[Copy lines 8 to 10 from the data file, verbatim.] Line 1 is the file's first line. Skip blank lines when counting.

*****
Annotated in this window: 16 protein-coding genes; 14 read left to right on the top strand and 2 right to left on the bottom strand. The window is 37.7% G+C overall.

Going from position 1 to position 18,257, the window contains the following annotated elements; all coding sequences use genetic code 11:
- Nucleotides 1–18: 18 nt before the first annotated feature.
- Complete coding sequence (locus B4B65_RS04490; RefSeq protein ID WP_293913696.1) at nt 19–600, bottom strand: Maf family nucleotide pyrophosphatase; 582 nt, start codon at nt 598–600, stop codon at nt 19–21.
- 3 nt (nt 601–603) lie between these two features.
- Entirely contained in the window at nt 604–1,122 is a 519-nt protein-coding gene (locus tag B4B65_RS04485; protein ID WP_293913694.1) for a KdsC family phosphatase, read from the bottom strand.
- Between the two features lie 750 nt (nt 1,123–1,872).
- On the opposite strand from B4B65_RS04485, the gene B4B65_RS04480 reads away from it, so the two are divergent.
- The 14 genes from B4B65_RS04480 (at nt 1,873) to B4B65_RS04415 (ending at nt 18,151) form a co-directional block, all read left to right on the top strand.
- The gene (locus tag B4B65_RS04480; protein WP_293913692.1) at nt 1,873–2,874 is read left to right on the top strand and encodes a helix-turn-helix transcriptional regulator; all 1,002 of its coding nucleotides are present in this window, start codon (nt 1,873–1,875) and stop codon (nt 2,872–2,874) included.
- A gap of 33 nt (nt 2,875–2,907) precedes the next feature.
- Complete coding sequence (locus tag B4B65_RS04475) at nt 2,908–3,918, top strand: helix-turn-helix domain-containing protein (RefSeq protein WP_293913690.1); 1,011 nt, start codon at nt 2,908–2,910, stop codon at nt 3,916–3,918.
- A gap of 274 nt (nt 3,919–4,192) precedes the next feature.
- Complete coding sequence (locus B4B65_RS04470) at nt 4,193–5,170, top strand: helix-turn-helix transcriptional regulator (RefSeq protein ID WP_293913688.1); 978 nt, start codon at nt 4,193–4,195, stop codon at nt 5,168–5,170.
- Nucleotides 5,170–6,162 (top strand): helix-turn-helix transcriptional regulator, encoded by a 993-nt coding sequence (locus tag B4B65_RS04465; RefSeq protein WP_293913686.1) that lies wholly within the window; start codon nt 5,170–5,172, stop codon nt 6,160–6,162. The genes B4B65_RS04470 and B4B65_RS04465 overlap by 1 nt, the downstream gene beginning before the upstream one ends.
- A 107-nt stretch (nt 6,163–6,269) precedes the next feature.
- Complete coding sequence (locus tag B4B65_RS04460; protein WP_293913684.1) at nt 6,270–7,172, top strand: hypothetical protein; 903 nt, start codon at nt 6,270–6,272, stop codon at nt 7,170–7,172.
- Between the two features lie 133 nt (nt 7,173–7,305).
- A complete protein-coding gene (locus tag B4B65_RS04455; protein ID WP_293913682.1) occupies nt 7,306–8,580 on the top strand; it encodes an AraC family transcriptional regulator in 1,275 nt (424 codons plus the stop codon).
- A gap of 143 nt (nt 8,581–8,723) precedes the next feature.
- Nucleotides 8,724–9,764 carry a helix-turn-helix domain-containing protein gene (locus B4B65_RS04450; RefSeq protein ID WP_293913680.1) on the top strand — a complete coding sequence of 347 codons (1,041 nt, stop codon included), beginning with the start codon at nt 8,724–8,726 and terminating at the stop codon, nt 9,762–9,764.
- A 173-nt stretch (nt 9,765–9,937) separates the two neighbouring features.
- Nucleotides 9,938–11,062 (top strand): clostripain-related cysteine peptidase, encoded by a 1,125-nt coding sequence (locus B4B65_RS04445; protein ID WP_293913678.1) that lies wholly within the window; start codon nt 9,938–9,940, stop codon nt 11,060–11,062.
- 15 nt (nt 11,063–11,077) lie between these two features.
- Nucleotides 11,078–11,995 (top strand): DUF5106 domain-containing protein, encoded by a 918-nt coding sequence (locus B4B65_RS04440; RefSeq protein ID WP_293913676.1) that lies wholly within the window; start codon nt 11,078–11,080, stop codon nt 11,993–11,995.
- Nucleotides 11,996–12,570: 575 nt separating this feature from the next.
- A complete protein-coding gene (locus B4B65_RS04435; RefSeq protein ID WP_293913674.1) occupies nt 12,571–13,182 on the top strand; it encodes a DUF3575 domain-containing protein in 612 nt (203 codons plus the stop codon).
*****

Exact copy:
- On the opposite strand from B4B65_RS04485, the gene B4B65_RS04480 reads away from it, so the two are divergent.
- The 14 genes from B4B65_RS04480 (at nt 1,873) to B4B65_RS04415 (ending at nt 18,151) form a co-directional block, all read left to right on the top strand.
- The gene (locus tag B4B65_RS04480; protein WP_293913692.1) at nt 1,873–2,874 is read left to right on the top strand and encodes a helix-turn-helix transcriptional regulator; all 1,002 of its coding nucleotides are present in this window, start codon (nt 1,873–1,875) and stop codon (nt 2,872–2,874) included.